All of this is needlessly violent and unnecessary, given the plethora of humane rabbit control options that are available for every imaginable application. In addition to commercial rabbit repellents which can be purchased at any garden center or greenhouse, planting and growing herbs such as thyme, lavender, mint, and oregano will help deter rabbits from munching through a garden. Because rabbits have very strong senses, the smell and taste of garlic and chili peppers are commonly used to keep unwanted rabbits away. Rabbits also turn away from the taste of soapy water, which can be sprayed on plants with no harmful effects. A mixture of water, crushed garlic, cayenne pepper and dish soap is a very effective rabbit deterrent, and it is humane as well (as long as you’re using dish soap that has not been tested on animals).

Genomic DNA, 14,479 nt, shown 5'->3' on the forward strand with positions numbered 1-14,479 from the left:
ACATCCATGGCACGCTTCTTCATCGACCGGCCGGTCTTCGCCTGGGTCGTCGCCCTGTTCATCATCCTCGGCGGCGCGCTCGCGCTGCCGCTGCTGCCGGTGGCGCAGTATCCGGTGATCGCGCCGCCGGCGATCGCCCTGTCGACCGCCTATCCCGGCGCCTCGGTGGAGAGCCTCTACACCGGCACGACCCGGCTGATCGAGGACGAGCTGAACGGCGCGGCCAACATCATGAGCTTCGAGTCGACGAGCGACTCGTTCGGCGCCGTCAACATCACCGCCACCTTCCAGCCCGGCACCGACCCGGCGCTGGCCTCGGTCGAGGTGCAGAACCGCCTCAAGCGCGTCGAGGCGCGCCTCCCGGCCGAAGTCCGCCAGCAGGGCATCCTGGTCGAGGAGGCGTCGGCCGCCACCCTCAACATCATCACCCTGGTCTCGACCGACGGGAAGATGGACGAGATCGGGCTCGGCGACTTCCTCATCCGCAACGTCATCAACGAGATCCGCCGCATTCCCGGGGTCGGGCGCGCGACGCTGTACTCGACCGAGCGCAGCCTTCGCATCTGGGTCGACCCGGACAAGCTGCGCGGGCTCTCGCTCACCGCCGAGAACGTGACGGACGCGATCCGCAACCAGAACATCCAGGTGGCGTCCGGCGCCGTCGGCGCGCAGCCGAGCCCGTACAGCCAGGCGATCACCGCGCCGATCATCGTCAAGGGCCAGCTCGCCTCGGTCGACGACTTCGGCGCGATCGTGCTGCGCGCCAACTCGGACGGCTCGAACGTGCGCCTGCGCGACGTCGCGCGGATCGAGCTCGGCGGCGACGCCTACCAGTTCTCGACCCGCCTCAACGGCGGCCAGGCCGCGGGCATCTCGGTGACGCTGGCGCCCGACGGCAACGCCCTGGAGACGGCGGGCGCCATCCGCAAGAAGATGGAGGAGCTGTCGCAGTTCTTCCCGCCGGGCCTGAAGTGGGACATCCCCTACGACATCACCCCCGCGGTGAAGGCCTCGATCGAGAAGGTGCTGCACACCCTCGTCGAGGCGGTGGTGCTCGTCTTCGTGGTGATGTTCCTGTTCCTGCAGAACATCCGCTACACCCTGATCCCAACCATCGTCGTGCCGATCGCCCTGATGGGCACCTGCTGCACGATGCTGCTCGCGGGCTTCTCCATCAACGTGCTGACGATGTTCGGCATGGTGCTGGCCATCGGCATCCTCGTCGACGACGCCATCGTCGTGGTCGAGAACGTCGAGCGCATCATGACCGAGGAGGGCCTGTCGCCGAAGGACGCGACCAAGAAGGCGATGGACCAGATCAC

Rabbit hunting is unneeded, sadistic, and violent. Thankfully the killing of small helpless animals such as rabbits is on the decline nationwide and by exposing the truth about this violent sport we’ll keep pounding more nails into the coffin of recreational hunting.

“Miele, you’re off your rocker. Where do you get this garbage from?”

Lest any hunters spying on the Courier believe that we’ve taken our information from anti-hunting and animal rights websites, the sources for the information in this article are all pro-hunting: Outdoor Life; Gun Dog magazine; beaglesunlimited.com; Georgia Outdoor News; Field & Stream; the Pennsylvania Game Commission (one of our favorite sources for anti-hunting info); American Cooner; Ducks Unlimited; how-to-hunt-rabbit.com; and basspro.com. Not a single “anti” source out of the bunch.


Contact Us

Committee to Abolish Sport Hunting / C.A.S.H.
P.O. Box 562
New Paltz, NY 12561